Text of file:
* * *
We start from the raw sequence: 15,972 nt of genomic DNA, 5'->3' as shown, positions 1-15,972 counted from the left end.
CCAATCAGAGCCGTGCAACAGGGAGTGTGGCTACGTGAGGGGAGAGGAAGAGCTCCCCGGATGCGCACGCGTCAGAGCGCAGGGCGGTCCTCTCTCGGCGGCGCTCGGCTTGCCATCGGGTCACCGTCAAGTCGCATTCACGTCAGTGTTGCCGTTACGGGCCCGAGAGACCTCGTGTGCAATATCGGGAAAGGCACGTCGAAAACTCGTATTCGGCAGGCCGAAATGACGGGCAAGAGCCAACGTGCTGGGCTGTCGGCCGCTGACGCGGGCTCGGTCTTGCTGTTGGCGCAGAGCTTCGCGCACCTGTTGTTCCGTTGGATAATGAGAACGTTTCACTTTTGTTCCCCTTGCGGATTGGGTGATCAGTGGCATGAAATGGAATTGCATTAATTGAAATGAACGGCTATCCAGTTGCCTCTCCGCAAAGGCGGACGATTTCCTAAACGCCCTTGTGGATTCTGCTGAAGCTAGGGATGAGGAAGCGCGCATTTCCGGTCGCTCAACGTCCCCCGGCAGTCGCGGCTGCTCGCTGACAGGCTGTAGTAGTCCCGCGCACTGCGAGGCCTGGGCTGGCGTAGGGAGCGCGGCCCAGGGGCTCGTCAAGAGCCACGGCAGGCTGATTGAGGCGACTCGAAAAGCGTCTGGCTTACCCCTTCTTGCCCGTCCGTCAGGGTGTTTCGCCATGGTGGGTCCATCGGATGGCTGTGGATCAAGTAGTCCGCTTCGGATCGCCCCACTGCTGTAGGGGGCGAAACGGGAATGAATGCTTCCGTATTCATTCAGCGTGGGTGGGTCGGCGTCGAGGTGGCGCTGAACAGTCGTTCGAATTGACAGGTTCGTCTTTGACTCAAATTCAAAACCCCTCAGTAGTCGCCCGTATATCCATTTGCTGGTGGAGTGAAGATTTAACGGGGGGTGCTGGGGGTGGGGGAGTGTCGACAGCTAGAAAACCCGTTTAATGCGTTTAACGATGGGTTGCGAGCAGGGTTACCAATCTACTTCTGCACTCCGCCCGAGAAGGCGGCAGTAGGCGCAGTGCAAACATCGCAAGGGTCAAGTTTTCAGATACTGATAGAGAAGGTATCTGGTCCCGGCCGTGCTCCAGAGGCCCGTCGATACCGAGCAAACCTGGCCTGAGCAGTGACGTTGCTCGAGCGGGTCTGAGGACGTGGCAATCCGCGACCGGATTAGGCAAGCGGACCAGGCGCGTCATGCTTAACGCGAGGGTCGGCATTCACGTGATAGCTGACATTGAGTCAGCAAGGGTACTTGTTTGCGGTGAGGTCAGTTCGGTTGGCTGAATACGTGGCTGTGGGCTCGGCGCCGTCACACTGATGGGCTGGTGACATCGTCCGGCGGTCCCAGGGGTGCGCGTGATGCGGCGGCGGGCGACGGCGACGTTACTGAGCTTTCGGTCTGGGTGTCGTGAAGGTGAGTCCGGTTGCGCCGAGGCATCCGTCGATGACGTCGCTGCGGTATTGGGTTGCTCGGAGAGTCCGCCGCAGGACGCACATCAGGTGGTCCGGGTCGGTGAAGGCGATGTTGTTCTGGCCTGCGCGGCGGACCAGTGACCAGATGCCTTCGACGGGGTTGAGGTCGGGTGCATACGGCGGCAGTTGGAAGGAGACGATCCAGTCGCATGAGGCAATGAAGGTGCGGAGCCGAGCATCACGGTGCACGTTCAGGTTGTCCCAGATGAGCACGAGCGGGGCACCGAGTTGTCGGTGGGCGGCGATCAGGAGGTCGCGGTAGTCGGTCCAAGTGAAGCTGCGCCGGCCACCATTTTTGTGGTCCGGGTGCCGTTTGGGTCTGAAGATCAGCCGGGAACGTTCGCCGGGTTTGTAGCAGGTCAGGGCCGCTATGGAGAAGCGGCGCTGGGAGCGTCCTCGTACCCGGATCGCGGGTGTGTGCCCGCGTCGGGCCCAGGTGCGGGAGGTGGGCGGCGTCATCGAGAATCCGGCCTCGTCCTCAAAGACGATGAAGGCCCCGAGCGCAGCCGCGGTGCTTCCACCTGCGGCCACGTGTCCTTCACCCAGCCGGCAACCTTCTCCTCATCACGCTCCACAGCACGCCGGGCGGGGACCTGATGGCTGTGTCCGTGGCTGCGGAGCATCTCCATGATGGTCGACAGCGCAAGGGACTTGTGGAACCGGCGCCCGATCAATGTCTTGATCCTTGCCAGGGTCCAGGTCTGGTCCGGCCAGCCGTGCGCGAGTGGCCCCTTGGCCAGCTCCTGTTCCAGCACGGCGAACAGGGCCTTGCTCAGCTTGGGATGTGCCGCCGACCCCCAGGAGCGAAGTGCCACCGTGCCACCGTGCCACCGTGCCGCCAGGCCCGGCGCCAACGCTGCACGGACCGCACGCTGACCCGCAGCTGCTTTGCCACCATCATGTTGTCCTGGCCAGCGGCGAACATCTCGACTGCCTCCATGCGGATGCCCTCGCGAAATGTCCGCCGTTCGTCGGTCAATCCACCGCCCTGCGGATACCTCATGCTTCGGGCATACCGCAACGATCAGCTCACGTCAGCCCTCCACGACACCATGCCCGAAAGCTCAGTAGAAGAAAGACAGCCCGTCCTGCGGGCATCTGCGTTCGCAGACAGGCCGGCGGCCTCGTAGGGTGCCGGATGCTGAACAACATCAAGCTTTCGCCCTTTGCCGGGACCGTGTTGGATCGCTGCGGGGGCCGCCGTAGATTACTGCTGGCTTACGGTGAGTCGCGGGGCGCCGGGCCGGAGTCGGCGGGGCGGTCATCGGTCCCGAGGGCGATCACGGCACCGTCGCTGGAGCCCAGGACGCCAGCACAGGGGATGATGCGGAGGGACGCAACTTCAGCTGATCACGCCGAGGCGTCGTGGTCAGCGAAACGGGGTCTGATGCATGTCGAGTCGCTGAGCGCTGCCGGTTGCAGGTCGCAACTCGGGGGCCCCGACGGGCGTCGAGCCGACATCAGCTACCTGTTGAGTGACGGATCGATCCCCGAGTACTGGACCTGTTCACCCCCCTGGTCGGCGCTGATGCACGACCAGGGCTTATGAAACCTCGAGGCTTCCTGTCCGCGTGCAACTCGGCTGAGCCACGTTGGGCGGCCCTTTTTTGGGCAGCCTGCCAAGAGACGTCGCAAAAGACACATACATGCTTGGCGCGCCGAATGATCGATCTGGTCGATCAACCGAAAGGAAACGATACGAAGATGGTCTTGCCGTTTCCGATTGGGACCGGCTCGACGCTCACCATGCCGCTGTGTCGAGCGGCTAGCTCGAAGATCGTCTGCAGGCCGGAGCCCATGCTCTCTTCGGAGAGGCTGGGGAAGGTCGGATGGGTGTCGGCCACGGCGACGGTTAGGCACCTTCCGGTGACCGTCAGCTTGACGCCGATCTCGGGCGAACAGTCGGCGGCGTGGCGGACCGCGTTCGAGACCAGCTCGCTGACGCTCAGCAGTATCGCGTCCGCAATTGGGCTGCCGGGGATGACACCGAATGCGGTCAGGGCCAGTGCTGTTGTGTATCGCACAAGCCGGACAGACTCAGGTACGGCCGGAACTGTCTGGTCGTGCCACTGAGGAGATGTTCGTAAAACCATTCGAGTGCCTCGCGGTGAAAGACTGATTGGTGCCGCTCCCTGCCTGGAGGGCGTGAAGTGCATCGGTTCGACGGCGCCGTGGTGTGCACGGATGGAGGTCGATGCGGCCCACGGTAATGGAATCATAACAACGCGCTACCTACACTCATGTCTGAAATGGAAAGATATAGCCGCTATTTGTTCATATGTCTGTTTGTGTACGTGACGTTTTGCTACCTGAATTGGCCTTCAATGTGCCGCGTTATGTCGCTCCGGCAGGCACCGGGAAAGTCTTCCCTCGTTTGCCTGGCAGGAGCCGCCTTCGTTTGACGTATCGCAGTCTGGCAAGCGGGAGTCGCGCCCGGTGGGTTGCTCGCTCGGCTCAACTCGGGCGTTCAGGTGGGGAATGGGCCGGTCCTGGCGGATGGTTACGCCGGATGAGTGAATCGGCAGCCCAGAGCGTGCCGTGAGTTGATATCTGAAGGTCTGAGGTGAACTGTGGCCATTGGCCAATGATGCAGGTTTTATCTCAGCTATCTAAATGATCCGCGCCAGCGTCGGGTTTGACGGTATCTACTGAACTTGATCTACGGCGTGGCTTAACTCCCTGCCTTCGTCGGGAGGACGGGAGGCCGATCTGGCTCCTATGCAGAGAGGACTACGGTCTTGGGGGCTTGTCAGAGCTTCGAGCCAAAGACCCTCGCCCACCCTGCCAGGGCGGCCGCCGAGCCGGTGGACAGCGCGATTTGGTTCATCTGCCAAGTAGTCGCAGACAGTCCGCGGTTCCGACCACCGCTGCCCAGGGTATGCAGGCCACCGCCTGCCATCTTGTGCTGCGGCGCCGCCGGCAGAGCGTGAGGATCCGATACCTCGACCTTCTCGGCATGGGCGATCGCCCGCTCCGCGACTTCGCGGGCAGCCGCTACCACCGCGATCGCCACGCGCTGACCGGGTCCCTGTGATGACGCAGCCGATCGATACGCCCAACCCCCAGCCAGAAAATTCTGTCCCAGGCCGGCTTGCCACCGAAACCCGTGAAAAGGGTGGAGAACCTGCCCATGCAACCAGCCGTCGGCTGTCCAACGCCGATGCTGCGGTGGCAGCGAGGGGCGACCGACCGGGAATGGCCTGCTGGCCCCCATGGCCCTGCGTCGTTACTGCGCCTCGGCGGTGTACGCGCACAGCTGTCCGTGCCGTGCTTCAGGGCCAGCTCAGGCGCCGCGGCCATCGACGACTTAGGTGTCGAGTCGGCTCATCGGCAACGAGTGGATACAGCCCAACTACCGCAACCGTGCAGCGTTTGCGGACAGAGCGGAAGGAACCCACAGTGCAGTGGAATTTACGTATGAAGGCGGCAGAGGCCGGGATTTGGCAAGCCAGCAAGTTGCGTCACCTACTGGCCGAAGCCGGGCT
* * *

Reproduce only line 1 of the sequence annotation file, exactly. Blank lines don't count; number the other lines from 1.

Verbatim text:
We start from the raw sequence: 15,972 nt of genomic DNA, 5'->3' as shown, positions 1-15,972 counted from the left end.